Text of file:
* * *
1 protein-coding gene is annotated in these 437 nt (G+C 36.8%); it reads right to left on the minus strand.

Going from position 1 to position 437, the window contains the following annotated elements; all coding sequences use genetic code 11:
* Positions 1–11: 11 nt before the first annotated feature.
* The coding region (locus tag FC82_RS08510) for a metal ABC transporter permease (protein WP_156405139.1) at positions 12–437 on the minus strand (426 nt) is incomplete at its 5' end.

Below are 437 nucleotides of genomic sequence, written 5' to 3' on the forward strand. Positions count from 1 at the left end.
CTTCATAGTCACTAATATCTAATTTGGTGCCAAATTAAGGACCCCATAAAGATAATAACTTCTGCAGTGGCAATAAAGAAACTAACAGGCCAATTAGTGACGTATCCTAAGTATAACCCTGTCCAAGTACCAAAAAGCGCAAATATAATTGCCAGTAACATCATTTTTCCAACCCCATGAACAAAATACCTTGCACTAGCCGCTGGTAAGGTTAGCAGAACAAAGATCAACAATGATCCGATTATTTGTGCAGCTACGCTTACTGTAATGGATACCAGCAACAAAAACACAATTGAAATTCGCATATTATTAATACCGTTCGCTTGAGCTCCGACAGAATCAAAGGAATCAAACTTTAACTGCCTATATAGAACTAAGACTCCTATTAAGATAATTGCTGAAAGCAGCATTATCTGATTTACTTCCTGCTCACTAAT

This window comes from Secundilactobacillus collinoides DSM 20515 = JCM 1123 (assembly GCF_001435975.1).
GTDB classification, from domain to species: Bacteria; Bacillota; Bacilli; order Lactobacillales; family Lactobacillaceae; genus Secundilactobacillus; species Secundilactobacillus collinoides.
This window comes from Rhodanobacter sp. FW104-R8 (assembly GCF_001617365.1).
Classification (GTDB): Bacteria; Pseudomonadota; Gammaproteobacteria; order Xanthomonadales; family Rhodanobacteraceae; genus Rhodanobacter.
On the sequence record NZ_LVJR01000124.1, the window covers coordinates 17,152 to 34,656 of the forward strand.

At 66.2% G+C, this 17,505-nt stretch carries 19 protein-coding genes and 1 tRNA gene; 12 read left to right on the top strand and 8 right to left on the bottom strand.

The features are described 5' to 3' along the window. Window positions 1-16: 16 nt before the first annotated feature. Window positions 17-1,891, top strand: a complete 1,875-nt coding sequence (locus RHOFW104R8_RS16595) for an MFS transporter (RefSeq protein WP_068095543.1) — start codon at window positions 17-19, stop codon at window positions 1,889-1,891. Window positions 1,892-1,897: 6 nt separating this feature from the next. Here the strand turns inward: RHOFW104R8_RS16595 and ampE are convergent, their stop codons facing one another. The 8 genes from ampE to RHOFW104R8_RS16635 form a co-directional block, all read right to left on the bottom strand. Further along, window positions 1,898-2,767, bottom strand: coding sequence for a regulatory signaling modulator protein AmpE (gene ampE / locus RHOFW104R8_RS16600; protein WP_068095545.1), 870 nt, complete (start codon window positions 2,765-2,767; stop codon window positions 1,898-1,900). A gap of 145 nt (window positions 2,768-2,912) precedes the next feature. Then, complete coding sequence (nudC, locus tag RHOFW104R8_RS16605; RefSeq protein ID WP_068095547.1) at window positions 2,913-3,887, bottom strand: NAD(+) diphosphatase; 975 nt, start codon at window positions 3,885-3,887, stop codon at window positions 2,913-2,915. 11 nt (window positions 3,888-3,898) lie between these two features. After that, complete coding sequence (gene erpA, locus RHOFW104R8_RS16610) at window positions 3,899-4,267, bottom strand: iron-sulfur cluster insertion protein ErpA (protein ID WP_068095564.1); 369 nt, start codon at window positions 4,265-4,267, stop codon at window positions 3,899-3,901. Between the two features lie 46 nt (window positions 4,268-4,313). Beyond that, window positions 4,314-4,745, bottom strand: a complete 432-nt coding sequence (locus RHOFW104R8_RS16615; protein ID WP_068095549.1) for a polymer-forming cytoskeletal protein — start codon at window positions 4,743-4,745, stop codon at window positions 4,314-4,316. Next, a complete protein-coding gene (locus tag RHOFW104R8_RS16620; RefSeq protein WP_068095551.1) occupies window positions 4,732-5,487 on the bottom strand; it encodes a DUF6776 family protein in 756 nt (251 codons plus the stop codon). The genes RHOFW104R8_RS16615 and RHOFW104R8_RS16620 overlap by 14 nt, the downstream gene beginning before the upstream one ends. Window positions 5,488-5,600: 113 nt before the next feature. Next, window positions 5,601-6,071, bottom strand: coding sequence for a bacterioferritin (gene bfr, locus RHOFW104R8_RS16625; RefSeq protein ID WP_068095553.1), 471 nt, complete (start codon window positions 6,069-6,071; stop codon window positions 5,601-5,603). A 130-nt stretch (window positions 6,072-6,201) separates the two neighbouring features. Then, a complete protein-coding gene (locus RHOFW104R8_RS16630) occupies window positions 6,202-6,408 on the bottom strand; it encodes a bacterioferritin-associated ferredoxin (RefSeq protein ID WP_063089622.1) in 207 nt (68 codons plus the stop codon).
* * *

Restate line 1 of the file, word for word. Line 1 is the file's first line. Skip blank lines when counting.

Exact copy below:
1 protein-coding gene is annotated in these 437 nt (G+C 36.8%); it reads right to left on the minus strand.